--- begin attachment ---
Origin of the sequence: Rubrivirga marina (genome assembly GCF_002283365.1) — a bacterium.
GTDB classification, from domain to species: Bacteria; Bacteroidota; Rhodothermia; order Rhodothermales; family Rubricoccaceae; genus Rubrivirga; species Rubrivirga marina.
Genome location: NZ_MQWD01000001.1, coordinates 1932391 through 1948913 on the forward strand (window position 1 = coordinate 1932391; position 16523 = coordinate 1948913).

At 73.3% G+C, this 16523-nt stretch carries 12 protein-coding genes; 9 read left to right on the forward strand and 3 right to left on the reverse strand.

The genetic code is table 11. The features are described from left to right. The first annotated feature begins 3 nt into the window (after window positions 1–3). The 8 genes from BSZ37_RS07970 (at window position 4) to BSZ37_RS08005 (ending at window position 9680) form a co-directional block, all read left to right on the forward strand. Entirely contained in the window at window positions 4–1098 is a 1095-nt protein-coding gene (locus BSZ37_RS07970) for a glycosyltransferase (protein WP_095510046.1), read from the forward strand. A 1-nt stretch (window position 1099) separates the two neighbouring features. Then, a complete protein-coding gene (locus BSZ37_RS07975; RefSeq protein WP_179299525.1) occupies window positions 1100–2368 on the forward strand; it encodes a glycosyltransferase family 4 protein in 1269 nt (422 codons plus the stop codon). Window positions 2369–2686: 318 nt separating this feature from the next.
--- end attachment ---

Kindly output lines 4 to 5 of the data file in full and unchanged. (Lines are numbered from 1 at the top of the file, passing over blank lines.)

At 73.3% G+C, this 16523-nt stretch carries 12 protein-coding genes; 9 read left to right on the forward strand and 3 right to left on the reverse strand.

The genetic code is table 11. The features are described from left to right. The first annotated feature begins 3 nt into the window (after window positions 1–3). The 8 genes from BSZ37_RS07970 (at window position 4) to BSZ37_RS08005 (ending at window position 9680) form a co-directional block, all read left to right on the forward strand. Entirely contained in the window at window positions 4–1098 is a 1095-nt protein-coding gene (locus BSZ37_RS07970) for a glycosyltransferase (protein WP_095510046.1), read from the forward strand. A 1-nt stretch (window position 1099) separates the two neighbouring features. Then, a complete protein-coding gene (locus BSZ37_RS07975; RefSeq protein WP_179299525.1) occupies window positions 1100–2368 on the forward strand; it encodes a glycosyltransferase family 4 protein in 1269 nt (422 codons plus the stop codon). Window positions 2369–2686: 318 nt separating this feature from the next.